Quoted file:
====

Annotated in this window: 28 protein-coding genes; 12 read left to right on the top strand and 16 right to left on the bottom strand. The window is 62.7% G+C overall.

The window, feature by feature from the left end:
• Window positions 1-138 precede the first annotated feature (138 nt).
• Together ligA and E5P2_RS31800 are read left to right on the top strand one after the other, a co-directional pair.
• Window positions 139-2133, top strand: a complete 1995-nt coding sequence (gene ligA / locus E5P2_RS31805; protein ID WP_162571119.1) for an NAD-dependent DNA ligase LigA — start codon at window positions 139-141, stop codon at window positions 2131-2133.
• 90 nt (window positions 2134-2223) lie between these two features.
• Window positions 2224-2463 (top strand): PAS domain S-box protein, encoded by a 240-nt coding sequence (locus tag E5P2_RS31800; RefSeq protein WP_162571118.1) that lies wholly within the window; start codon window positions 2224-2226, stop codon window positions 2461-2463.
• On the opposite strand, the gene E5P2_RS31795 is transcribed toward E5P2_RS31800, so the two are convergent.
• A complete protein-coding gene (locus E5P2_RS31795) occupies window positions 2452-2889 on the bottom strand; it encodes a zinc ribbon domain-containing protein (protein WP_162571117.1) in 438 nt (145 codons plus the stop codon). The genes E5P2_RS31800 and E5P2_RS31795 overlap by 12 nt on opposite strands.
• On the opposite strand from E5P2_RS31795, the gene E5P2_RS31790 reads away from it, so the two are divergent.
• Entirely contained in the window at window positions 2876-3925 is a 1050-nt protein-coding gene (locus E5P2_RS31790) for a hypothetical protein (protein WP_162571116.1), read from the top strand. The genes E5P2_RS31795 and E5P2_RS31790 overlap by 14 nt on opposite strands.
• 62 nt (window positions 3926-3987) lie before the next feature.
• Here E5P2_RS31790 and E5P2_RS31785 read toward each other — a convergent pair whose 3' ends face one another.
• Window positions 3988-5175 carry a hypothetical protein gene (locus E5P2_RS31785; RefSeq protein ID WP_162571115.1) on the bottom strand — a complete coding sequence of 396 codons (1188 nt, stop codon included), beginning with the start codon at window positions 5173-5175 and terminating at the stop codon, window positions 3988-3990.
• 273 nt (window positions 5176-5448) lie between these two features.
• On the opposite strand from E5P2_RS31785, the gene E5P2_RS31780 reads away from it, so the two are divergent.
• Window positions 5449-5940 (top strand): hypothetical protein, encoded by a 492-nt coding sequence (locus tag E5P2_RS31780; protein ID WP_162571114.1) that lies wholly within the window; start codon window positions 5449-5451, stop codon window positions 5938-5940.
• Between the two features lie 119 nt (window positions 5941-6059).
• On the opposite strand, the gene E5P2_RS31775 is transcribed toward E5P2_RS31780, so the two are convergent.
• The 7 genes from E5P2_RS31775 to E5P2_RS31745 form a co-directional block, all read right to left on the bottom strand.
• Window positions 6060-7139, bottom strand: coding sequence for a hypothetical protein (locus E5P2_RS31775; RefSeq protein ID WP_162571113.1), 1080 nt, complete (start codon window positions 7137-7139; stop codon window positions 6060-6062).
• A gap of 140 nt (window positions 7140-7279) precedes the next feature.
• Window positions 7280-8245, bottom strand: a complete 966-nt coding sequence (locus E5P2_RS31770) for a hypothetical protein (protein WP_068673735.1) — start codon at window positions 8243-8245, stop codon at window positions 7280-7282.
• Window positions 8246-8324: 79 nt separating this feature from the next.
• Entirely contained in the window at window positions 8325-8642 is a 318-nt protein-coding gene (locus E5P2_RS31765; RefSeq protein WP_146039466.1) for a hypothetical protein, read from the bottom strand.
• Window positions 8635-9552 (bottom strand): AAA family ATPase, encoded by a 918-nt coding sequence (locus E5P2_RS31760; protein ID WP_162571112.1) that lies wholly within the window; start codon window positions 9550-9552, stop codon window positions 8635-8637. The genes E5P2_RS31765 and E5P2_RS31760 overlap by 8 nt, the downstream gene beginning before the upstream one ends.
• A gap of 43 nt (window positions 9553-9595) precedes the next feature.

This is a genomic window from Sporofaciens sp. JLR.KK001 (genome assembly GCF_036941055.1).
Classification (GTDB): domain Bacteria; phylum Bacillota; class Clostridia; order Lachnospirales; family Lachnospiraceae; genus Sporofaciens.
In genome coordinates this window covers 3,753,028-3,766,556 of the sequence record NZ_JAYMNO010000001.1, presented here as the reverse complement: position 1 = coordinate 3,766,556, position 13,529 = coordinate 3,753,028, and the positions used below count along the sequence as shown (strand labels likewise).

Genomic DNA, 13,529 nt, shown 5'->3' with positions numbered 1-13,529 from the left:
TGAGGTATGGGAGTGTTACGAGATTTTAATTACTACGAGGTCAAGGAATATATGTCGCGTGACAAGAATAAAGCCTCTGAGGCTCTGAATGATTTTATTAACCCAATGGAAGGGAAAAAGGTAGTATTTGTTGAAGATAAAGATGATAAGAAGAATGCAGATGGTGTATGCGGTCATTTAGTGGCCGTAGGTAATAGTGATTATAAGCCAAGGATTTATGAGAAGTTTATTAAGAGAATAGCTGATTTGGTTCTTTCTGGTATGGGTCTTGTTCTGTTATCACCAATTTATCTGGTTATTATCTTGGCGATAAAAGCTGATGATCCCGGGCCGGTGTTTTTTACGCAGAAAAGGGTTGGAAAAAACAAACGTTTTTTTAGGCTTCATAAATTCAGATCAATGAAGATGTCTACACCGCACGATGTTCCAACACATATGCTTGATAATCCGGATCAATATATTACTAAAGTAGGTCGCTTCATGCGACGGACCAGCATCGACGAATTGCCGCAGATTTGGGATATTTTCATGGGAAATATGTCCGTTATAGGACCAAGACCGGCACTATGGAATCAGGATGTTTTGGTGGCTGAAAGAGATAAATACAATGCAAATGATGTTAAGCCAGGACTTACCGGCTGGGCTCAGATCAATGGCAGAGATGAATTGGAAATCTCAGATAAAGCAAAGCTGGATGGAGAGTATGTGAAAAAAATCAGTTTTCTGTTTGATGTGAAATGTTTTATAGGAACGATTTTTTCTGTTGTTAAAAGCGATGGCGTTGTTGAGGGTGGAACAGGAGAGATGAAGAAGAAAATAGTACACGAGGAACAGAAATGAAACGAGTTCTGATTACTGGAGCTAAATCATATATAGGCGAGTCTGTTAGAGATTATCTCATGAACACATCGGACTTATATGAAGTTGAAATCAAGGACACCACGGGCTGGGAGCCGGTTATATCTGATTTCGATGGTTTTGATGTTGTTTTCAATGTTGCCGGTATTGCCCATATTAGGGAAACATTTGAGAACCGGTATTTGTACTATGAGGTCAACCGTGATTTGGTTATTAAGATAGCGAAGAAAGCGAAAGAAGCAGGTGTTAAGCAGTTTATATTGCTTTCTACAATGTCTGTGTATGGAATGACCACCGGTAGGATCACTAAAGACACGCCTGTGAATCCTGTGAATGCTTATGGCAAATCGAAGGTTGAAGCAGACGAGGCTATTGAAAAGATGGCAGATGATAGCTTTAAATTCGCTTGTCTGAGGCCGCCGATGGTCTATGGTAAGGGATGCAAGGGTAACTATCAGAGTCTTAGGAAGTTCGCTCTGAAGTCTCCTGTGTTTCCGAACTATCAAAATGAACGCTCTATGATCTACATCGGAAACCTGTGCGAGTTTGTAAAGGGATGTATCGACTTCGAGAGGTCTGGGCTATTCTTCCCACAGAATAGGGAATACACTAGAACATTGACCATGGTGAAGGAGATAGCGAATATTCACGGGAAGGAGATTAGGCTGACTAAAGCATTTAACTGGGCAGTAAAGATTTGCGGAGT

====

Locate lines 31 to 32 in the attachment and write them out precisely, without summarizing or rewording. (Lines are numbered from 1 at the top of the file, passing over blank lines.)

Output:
Genomic DNA, 13,529 nt, shown 5'->3' with positions numbered 1-13,529 from the left:
TGAGGTATGGGAGTGTTACGAGATTTTAATTACTACGAGGTCAAGGAATATATGTCGCGTGACAAGAATAAAGCCTCTGAGGCTCTGAATGATTTTATTAACCCAATGGAAGGGAAAAAGGTAGTATTTGTTGAAGATAAAGATGATAAGAAGAATGCAGATGGTGTATGCGGTCATTTAGTGGCCGTAGGTAATAGTGATTATAAGCCAAGGATTTATGAGAAGTTTATTAAGAGAATAGCTGATTTGGTTCTTTCTGGTATGGGTCTTGTTCTGTTATCACCAATTTATCTGGTTATTATCTTGGCGATAAAAGCTGATGATCCCGGGCCGGTGTTTTTTACGCAGAAAAGGGTTGGAAAAAACAAACGTTTTTTTAGGCTTCATAAATTCAGATCAATGAAGATGTCTACACCGCACGATGTTCCAACACATATGCTTGATAATCCGGATCAATATATTACTAAAGTAGGTCGCTTCATGCGACGGACCAGCATCGACGAATTGCCGCAGATTTGGGATATTTTCATGGGAAATATGTCCGTTATAGGACCAAGACCGGCACTATGGAATCAGGATGTTTTGGTGGCTGAAAGAGATAAATACAATGCAAATGATGTTAAGCCAGGACTTACCGGCTGGGCTCAGATCAATGGCAGAGATGAATTGGAAATCTCAGATAAAGCAAAGCTGGATGGAGAGTATGTGAAAAAAATCAGTTTTCTGTTTGATGTGAAATGTTTTATAGGAACGATTTTTTCTGTTGTTAAAAGCGATGGCGTTGTTGAGGGTGGAACAGGAGAGATGAAGAAGAAAATAGTACACGAGGAACAGAAATGAAACGAGTTCTGATTACTGGAGCTAAATCATATATAGGCGAGTCTGTTAGAGATTATCTCATGAACACATCGGACTTATATGAAGTTGAAATCAAGGACACCACGGGCTGGGAGCCGGTTATATCTGATTTCGATGGTTTTGATGTTGTTTTCAATGTTGCCGGTATTGCCCATATTAGGGAAACATTTGAGAACCGGTATTTGTACTATGAGGTCAACCGTGATTTGGTTATTAAGATAGCGAAGAAAGCGAAAGAAGCAGGTGTTAAGCAGTTTATATTGCTTTCTACAATGTCTGTGTATGGAATGACCACCGGTAGGATCACTAAAGACACGCCTGTGAATCCTGTGAATGCTTATGGCAAATCGAAGGTTGAAGCAGACGAGGCTATTGAAAAGATGGCAGATGATAGCTTTAAATTCGCTTGTCTGAGGCCGCCGATGGTCTATGGTAAGGGATGCAAGGGTAACTATCAGAGTCTTAGGAAGTTCGCTCTGAAGTCTCCTGTGTTTCCGAACTATCAAAATGAACGCTCTATGATCTACATCGGAAACCTGTGCGAGTTTGTAAAGGGATGTATCGACTTCGAGAGGTCTGGGCTATTCTTCCCACAGAATAGGGAATACACTAGAACATTGACCATGGTGAAGGAGATAGCGAATATTCACGGGAAGGAGATTAGGCTGACTAAAGCATTTAACTGGGCAGTAAAGATTTGCGGAGT